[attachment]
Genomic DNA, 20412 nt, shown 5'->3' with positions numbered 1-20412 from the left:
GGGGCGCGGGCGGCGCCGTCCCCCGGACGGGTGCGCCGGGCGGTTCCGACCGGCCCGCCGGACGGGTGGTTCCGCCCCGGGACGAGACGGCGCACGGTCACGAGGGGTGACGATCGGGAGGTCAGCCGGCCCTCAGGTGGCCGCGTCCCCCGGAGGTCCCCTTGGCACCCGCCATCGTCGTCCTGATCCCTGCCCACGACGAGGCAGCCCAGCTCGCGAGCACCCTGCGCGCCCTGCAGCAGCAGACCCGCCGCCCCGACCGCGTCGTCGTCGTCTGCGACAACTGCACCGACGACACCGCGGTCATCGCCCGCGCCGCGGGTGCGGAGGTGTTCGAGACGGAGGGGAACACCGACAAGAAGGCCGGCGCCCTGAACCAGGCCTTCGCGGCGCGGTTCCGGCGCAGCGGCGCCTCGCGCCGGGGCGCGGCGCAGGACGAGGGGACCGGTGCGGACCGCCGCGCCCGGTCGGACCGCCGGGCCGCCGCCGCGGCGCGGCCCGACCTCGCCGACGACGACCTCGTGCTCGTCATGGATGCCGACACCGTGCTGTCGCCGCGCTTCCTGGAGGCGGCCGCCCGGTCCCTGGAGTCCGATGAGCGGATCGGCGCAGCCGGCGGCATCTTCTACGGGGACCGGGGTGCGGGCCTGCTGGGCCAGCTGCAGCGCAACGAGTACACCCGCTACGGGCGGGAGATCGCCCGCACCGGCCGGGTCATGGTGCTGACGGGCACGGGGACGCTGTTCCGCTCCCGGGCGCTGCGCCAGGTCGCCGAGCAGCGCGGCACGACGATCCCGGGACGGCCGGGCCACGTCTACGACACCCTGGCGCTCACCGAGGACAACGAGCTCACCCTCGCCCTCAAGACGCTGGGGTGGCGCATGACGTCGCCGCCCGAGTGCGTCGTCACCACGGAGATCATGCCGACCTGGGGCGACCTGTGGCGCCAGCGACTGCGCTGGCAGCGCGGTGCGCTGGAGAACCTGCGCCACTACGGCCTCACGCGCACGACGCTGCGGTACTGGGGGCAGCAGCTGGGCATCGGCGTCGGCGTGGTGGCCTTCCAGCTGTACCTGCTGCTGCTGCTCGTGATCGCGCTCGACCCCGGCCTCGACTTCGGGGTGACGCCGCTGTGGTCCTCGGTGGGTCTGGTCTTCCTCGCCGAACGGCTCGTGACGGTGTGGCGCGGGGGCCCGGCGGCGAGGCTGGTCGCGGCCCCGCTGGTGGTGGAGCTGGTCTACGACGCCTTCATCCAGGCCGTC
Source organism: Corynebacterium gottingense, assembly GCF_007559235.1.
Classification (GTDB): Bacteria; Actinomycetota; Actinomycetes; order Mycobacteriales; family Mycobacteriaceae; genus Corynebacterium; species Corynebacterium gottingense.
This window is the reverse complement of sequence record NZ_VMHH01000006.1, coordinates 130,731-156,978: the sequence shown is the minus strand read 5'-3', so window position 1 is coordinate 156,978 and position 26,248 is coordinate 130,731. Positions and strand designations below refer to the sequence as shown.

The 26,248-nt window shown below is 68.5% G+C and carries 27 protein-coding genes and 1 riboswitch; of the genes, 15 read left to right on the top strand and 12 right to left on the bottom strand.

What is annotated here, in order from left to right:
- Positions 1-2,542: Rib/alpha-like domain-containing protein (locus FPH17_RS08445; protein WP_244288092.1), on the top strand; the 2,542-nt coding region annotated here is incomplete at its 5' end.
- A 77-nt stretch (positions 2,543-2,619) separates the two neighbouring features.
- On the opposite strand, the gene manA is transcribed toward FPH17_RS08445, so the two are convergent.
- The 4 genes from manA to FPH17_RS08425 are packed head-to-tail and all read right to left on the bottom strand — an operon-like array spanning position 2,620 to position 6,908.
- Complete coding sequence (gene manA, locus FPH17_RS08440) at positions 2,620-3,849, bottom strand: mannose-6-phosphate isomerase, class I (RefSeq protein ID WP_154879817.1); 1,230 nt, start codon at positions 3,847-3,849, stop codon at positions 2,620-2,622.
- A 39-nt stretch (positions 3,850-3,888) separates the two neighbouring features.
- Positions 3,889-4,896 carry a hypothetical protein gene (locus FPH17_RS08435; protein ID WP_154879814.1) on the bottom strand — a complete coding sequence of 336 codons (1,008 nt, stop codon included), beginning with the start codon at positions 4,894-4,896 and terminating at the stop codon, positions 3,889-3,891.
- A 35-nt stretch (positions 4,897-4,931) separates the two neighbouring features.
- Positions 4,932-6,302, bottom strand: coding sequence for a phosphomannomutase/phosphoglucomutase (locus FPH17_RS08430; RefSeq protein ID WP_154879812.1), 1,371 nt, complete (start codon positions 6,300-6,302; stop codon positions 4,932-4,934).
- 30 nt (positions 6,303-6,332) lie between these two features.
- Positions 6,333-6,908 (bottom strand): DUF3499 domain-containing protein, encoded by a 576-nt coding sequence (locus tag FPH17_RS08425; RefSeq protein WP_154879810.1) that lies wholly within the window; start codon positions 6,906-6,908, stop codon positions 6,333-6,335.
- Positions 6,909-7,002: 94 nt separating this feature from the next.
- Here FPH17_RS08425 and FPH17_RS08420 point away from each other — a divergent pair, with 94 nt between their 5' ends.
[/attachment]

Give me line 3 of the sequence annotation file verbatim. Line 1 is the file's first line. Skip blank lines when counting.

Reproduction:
Source organism: Corynebacterium gottingense, assembly GCF_007559235.1.